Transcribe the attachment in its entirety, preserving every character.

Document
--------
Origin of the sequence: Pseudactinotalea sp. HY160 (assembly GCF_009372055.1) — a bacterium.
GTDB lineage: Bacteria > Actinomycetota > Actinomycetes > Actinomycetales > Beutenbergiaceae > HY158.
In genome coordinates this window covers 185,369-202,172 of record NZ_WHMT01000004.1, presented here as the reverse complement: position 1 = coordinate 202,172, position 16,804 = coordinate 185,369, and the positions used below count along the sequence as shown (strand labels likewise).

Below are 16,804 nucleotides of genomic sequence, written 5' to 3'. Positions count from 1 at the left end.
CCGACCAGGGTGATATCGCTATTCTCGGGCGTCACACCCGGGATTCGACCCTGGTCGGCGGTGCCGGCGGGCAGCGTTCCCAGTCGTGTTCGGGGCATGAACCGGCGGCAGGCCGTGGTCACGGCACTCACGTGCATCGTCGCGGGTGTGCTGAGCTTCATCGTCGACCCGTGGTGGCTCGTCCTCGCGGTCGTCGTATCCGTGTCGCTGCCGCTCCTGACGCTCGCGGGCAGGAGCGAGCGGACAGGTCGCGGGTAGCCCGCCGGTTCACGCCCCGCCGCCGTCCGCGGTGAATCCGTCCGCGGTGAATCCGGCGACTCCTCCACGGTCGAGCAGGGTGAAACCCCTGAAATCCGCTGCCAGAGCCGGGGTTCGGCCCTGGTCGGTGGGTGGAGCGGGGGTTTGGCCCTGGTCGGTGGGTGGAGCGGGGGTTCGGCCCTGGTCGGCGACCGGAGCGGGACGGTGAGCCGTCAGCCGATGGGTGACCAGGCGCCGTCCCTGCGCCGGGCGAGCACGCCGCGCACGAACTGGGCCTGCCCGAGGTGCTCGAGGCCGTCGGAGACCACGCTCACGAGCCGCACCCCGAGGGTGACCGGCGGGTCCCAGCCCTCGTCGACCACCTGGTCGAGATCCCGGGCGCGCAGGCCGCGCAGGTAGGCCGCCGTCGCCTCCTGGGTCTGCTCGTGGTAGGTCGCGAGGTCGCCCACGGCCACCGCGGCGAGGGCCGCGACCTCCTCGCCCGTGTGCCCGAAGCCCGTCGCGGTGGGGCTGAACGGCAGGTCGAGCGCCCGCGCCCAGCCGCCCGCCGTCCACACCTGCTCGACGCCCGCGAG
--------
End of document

Origin of the sequence: Pseudactinotalea sp. HY160 (assembly GCF_009372055.1) — a bacterium.
GTDB lineage: Bacteria > Actinomycetota > Actinomycetes > Actinomycetales > Beutenbergiaceae > HY158.
In genome coordinates this window covers 185,369-202,172 of record NZ_WHMT01000004.1, presented here as the reverse complement: position 1 = coordinate 202,172, position 16,804 = coordinate 185,369, and the positions used below count along the sequence as shown (strand labels likewise).

Below are 16,804 nucleotides of genomic sequence, written 5' to 3'. Positions count from 1 at the left end.
CCGACCAGGGTGATATCGCTATTCTCGGGCGTCACACCCGGGATTCGACCCTGGTCGGCGGTGCCGGCGGGCAGCGTTCCCAGTCGTGTTCGGGGCATGAACCGGCGGCAGGCCGTGGTCACGGCACTCACGTGCATCGTCGCGGGTGTGCTGAGCTTCATCGTCGACCCGTGGTGGCTCGTCCTCGCGGTCGTCGTATCCGTGTCGCTGCCGCTCCTGACGCTCGCGGGCAGGAGCGAGCGGACAGGTCGCGGGTAGCCCGCCGGTTCACGCCCCGCCGCCGTCCGCGGTGAATCCGTCCGCGGTGAATCCGGCGACTCCTCCACGGTCGAGCAGGGTGAAACCCCTGAAATCCGCTGCCAGAGCCGGGGTTCGGCCCTGGTCGGTGGGTGGAGCGGGGGTTTGGCCCTGGTCGGTGGGTGGAGCGGGGGTTCGGCCCTGGTCGGCGACCGGAGCGGGACGGTGAGCCGTCAGCCGATGGGTGACCAGGCGCCGTCCCTGCGCCGGGCGAGCACGCCGCGCACGAACTGGGCCTGCCCGAGGTGCTCGAGGCCGTCGGAGACCACGCTCACGAGCCGCACCCCGAGGGTGACCGGCGGGTCCCAGCCCTCGTCGACCACCTGGTCGAGATCCCGGGCGCGCAGGCCGCGCAGGTAGGCCGCCGTCGCCTCCTGGGTCTGCTCGTGGTAGGTCGCGAGGTCGCCCACGGCCACCGCGGCGAGGGCCGCGACCTCCTCGCCCGTGTGCCCGAAGCCCGTCGCGGTGGGGCTGAACGGCAGGTCGAGCGCCCGCGCCCAGCCGCCCGCCGTCCACACCTGCTCGACGCCCGCGAG